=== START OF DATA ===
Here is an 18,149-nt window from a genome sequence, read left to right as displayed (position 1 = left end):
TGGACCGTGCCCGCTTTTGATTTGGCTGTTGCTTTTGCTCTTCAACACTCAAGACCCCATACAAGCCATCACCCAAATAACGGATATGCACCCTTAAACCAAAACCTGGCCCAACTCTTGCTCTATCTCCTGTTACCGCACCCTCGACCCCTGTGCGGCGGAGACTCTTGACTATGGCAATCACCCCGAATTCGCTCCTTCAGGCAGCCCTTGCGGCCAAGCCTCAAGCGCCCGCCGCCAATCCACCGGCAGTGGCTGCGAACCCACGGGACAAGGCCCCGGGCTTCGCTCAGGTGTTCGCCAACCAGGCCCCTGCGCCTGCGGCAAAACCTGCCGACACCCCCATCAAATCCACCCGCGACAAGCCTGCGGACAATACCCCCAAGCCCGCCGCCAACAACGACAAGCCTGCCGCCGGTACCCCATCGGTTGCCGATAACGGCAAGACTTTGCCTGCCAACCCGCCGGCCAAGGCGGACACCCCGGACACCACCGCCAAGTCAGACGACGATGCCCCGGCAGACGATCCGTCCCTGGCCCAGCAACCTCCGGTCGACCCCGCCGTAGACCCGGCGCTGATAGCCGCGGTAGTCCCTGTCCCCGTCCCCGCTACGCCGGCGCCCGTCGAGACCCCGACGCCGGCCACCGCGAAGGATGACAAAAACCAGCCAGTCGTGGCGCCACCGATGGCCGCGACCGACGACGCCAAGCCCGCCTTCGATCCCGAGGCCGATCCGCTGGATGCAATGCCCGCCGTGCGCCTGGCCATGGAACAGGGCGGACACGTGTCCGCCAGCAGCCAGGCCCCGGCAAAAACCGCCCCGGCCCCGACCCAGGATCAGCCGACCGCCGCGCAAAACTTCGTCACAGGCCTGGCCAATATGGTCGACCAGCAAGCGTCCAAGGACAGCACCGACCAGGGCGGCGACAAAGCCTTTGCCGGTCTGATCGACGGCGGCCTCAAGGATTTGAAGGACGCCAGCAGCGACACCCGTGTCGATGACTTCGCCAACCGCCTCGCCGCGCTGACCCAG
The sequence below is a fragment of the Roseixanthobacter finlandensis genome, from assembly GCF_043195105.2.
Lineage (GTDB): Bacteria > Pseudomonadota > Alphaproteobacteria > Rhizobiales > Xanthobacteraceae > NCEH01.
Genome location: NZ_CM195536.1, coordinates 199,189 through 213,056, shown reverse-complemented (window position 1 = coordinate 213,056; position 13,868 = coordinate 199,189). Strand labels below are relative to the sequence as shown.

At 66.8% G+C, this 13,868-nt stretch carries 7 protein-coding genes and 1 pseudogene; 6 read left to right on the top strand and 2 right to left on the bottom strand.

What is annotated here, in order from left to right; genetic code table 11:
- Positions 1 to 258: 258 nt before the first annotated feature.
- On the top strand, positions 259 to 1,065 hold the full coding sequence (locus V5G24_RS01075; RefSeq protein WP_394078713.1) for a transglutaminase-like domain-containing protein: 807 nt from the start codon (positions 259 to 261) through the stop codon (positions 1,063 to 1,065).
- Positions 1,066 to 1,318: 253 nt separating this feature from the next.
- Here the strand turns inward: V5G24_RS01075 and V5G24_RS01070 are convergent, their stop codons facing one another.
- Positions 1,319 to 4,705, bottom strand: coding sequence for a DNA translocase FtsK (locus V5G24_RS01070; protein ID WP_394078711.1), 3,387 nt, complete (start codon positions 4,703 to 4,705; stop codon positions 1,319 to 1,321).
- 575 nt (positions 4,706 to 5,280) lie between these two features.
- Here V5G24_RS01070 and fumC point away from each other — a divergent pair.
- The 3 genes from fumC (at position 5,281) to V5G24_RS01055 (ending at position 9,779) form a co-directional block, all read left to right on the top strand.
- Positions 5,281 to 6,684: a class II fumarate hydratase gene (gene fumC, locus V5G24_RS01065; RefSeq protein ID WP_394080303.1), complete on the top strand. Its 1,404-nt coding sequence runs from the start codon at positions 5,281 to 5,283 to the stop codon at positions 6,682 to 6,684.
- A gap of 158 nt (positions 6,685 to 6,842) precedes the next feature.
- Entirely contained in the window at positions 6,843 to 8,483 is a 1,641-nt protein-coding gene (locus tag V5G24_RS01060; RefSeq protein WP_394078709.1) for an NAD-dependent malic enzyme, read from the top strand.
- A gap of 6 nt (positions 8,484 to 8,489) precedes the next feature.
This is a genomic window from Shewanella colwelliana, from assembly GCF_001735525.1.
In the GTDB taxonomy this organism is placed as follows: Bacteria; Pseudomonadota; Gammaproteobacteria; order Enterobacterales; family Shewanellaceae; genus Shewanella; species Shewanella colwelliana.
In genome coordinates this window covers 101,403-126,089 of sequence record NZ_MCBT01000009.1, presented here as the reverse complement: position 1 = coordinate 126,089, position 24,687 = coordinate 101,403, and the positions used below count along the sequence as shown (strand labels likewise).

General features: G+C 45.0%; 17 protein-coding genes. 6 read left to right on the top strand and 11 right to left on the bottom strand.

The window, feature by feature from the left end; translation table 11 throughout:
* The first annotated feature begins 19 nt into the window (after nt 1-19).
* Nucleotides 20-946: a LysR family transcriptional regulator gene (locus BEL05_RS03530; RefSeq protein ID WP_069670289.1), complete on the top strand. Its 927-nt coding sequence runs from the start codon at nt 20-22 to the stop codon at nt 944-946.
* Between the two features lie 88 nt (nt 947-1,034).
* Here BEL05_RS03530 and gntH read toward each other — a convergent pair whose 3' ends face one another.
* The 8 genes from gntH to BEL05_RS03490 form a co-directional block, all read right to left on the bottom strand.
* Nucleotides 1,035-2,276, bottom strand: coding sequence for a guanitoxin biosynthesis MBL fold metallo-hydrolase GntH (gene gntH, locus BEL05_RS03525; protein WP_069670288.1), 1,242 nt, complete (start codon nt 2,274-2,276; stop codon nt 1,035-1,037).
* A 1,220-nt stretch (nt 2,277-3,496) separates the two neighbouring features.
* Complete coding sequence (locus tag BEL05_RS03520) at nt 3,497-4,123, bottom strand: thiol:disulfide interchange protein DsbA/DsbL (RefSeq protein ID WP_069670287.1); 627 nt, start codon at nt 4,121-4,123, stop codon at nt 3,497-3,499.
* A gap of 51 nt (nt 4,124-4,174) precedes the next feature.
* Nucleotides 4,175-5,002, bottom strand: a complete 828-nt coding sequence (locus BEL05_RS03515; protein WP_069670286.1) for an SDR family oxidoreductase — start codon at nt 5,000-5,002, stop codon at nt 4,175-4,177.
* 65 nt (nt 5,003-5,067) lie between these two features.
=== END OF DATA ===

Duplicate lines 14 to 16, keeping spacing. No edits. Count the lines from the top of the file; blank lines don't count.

- Here V5G24_RS01070 and fumC point away from each other — a divergent pair.
- The 3 genes from fumC (at position 5,281) to V5G24_RS01055 (ending at position 9,779) form a co-directional block, all read left to right on the top strand.
- Positions 5,281 to 6,684: a class II fumarate hydratase gene (gene fumC, locus V5G24_RS01065; RefSeq protein ID WP_394080303.1), complete on the top strand. Its 1,404-nt coding sequence runs from the start codon at positions 5,281 to 5,283 to the stop codon at positions 6,682 to 6,684.